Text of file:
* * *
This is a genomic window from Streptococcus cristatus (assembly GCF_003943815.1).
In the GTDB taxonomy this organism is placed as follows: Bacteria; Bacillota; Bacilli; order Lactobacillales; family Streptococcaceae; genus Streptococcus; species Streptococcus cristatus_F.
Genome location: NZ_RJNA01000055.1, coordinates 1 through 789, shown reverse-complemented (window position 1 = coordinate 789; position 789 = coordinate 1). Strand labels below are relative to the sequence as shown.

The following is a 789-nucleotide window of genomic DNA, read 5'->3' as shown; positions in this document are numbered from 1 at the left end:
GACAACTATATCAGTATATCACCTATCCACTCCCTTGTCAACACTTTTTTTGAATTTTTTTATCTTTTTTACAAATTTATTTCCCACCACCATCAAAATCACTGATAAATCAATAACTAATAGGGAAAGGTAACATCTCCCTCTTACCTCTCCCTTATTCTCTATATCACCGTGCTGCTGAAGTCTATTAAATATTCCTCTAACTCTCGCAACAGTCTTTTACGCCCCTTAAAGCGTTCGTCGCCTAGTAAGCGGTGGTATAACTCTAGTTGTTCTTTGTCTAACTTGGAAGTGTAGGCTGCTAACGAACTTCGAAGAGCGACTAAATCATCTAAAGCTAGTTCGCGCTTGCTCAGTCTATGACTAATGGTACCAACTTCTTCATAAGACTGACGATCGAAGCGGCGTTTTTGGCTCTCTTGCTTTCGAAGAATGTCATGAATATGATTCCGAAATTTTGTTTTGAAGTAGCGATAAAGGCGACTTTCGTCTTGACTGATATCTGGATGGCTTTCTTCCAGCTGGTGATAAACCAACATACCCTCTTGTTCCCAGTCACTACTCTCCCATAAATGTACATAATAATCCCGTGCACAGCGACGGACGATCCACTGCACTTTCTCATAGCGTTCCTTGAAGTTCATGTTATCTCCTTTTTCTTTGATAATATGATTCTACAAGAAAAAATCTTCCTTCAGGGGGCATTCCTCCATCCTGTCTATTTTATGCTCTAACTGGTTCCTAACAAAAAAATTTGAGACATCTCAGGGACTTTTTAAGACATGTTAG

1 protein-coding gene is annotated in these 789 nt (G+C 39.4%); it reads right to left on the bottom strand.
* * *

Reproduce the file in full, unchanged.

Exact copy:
This is a genomic window from Streptococcus cristatus (assembly GCF_003943815.1).
In the GTDB taxonomy this organism is placed as follows: Bacteria; Bacillota; Bacilli; order Lactobacillales; family Streptococcaceae; genus Streptococcus; species Streptococcus cristatus_F.
Genome location: NZ_RJNA01000055.1, coordinates 1 through 789, shown reverse-complemented (window position 1 = coordinate 789; position 789 = coordinate 1). Strand labels below are relative to the sequence as shown.

The following is a 789-nucleotide window of genomic DNA, read 5'->3' as shown; positions in this document are numbered from 1 at the left end:
GACAACTATATCAGTATATCACCTATCCACTCCCTTGTCAACACTTTTTTTGAATTTTTTTATCTTTTTTACAAATTTATTTCCCACCACCATCAAAATCACTGATAAATCAATAACTAATAGGGAAAGGTAACATCTCCCTCTTACCTCTCCCTTATTCTCTATATCACCGTGCTGCTGAAGTCTATTAAATATTCCTCTAACTCTCGCAACAGTCTTTTACGCCCCTTAAAGCGTTCGTCGCCTAGTAAGCGGTGGTATAACTCTAGTTGTTCTTTGTCTAACTTGGAAGTGTAGGCTGCTAACGAACTTCGAAGAGCGACTAAATCATCTAAAGCTAGTTCGCGCTTGCTCAGTCTATGACTAATGGTACCAACTTCTTCATAAGACTGACGATCGAAGCGGCGTTTTTGGCTCTCTTGCTTTCGAAGAATGTCATGAATATGATTCCGAAATTTTGTTTTGAAGTAGCGATAAAGGCGACTTTCGTCTTGACTGATATCTGGATGGCTTTCTTCCAGCTGGTGATAAACCAACATACCCTCTTGTTCCCAGTCACTACTCTCCCATAAATGTACATAATAATCCCGTGCACAGCGACGGACGATCCACTGCACTTTCTCATAGCGTTCCTTGAAGTTCATGTTATCTCCTTTTTCTTTGATAATATGATTCTACAAGAAAAAATCTTCCTTCAGGGGGCATTCCTCCATCCTGTCTATTTTATGCTCTAACTGGTTCCTAACAAAAAAATTTGAGACATCTCAGGGACTTTTTAAGACATGTTAG

1 protein-coding gene is annotated in these 789 nt (G+C 39.4%); it reads right to left on the bottom strand.